Camp Ondessonk featured in The Messenger

Camp Ondessonk featured in The Messenger

Camp Ondessonk was recently featured the The Messenger–  The Belleville IL Diocese Official Newspaper.


Story and photos by LIZ QUIRIN
Messenger editor

The sun beats down on a group of 8- and 9-year-olds sitting in a semicircle around a young woman who draws their attention and holds it. Why? Because when she finishes, each youngster will mount his or her own horse, possibly for the very first time.

This happens all week long for young people at Camp Ondessonk, a 300-acre Catholic camp for young people adjacent to the Shawnee National Forest in far southern Illinois.

For some, like Bridget Coolican, being a camper is a legacy to be lived. Bridget’s parents met at Camp Ondessonk and later were married at the camp. She feels right at home there, in this her first official camping experience.

A week at camp usually begins on Sunday afternoon and ends on the following Saturday. Variations on that theme can include adventure camps that begin at Ondessonk and take campers outside for horse adventure, rock climbing or canoeing.

However at the beginning of July, an extended weekend is set aside for families to camp together at Ondessonk, and the end of that week is reserved as “mini camp” for 8- and 9-year-old youngsters not old enough to sign up for a week of camp yet. Of the 250 mini-campers that week, were they fearful of being away from their families? Not really. Some said they couldn’t wait to spend time at camp because of the stories they had heard from older siblings or even from their parents who had been campers or staff members in earlier years.

For more than 50 years Ondessonk has provided a place for special adventures, to make and renew friendships, to learn about God’s creation, to broaden knowledge and test skills of young people and the staff at the Belleville diocesan camp. 

Some of the staff began their life-long love of Ondessonk as campers, came back to train as counselors and joined the staff when they were able. “It’s a special place,” they say.

Staffer Gina DeMattei from West Frankfort is a good example. This year, her 11th year at camp, she works at the barn as a wrangler.

She began as a camper and kept coming back. She loves horses and she loves camp, she said. When Gina was a camper she remembers viewing staff members as mentors, people she admired. “I wanted to be someone campers looked up to (now),” she said.

Campers come from as near as “a few miles down the road” to dioceses in other parts of Illinois, Indiana, Missouri and beyond.

They all tell the same story: “I came with friends,” or “I’m meeting my camp friends this week.”

Equestrian director, Sara Oviatt, said the goal is to “give the kids a great first experience (with horses) so they want to come back.”

Camper Caroline Gogen of Freeburg learned about riding, the reins, parts of the horse, how to mount and dismount.
Caroline was riding a horse called C-Sweet Caroline. The experience was “not scary,” she said, and definitely wants to ride again.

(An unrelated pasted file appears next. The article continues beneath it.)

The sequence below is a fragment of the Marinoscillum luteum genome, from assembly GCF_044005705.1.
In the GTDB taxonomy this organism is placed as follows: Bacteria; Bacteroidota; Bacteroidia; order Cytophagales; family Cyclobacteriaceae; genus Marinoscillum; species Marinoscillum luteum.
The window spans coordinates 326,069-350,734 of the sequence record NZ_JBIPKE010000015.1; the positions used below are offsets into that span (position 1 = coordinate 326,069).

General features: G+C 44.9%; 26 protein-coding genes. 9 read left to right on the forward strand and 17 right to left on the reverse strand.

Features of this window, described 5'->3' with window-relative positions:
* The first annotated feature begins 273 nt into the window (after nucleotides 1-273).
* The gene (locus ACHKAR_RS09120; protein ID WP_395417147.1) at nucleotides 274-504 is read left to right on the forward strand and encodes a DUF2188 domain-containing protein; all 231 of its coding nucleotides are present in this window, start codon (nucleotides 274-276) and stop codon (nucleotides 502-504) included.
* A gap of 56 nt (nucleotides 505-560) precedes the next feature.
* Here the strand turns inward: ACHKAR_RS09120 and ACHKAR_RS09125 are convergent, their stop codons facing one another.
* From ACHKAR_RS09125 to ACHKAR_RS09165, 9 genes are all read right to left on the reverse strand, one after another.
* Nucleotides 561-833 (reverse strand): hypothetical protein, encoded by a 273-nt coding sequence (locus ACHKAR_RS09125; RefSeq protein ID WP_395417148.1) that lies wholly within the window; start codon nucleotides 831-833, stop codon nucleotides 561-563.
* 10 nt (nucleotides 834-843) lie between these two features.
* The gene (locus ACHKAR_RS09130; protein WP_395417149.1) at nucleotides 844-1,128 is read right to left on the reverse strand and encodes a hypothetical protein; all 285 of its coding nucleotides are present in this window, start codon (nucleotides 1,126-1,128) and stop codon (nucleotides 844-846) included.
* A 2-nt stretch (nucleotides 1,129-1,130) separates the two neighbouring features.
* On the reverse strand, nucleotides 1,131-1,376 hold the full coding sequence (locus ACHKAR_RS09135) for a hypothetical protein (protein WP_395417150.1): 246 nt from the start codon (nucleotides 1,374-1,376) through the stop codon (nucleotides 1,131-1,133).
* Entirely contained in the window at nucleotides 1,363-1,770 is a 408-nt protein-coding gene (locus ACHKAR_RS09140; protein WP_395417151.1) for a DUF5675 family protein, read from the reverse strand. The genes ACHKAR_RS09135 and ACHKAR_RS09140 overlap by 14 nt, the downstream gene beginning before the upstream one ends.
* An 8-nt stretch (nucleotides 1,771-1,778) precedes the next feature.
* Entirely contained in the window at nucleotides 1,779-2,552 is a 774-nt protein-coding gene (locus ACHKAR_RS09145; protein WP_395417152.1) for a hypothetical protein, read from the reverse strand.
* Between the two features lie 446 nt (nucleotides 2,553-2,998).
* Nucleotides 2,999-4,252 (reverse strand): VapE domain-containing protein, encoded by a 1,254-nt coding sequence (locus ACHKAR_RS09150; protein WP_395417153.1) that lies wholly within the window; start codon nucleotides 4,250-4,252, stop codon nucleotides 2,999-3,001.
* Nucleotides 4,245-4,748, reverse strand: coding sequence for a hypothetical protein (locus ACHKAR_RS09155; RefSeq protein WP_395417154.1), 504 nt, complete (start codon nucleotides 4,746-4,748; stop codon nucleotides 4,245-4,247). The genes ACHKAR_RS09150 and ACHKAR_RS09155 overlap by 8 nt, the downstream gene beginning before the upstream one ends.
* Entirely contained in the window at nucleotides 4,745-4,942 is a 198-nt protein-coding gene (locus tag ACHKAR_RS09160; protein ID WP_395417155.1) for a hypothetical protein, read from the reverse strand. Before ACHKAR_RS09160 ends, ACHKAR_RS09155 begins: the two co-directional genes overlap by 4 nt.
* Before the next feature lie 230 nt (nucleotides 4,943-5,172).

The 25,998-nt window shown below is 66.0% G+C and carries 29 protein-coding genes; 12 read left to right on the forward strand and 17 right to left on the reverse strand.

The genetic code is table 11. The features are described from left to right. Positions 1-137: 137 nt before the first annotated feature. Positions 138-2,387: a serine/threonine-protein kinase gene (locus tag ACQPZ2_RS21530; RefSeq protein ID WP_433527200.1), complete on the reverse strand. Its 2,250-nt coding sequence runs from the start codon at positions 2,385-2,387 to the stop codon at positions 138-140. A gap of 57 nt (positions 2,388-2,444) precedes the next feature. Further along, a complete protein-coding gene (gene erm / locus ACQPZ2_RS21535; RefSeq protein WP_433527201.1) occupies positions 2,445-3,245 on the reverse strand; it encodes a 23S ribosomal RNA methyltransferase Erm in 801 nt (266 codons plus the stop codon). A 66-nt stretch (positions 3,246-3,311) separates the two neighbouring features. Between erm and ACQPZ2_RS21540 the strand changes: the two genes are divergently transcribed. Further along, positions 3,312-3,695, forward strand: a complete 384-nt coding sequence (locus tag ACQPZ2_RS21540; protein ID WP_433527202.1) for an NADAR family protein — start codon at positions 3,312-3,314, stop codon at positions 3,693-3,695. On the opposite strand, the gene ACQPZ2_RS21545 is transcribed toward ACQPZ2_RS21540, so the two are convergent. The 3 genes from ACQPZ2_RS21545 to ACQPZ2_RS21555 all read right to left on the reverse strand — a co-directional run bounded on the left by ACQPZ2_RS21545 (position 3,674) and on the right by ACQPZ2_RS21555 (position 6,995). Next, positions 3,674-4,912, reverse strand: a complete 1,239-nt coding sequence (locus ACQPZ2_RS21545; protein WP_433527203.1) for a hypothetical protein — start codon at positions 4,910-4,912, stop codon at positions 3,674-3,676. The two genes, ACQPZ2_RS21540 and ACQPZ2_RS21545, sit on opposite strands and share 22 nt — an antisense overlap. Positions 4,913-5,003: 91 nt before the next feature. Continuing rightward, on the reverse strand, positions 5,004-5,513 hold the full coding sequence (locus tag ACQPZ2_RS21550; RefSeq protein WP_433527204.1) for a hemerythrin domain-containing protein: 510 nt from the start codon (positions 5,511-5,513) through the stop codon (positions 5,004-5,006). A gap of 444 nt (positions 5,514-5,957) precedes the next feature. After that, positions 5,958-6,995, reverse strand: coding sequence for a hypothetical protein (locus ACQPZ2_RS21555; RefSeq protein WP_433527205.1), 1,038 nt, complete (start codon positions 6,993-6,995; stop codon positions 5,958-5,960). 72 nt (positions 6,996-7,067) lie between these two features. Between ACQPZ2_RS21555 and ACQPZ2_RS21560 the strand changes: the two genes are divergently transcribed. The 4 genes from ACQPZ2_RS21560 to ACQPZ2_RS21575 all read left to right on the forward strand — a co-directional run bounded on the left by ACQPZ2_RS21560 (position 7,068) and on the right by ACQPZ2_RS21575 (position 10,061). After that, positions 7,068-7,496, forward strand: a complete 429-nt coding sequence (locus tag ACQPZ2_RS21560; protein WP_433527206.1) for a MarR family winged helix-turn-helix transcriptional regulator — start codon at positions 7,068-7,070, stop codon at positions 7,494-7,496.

Sometimes the camping experience itself draws them in and then back again.One young person may love horses but lives in an urban area where riding isn’t an option. A week at camp riding horses or going on a horse adventure, or this year on a two-week horse expedition pilot program can hardly be described with mere words. “It’s heaven,” they say.

Part of the adventure at Ondessonk for any camper has to be in the unit they call home for three days or a week. Campers can choose to stay in treehouses if they choose one of a number of units with A-frames tucked away in the trees.

Described as “the coolest spot in camp,” houses campers under a sandstone amphitheatre where they are cooled by the stone, and if it rains they enjoy a waterfall.

Some of the units are named for Jesuit missionaries who ministered to Native Americans in the mid-17th century in Canada.

So, the units Brébeuf, Chabanel, Daniel, Garnier, Goupil, Lalande and Lalemant are named for these martyrs while another is named Tekakwitha for Native American Kateri Tekakwitha, the daughter of a Mohawk chief and a Roman Catholic who has been beatified by the Catholic Church.

Campers learn about the martyrs and about the camp’s name, Ondessonk — Native American for bird of prey — at a special evening campfire with dances and a call for some of the campers to join the Lodge of Ondessonk (for boys) or the Lodge of Tekakwitha (for girls).

When they become lodge members, they remain members for life with continued opportunities to contribute to the camp and be involved in special projects developed for the lodges.

While days are spent learning crafts, swimming, boating, riding and the many activities available for youth, Ondessonk also pays attention to the spiritual side of life and teaching campers about their care of, and respect for one another and the earth.

A few of the area pastors take time to go to camp to celebrate liturgy with campers in the chapel and be part of campers’ lives during the week. Prayer, said staff members, is an important part of the day at camp.

Because camp staff is aware of the economic struggles families face, an effort has been and is being made to raise money to assist with “camperships.”

The staff doesn’t want one person who really wants to go to camp to miss out. Scholarships and assistance in paying fees is available.

To find out more about camp, other programs being offered throughout the year and how to become involved, please go to Ondessonk’s web site at www.ondessonk.com.

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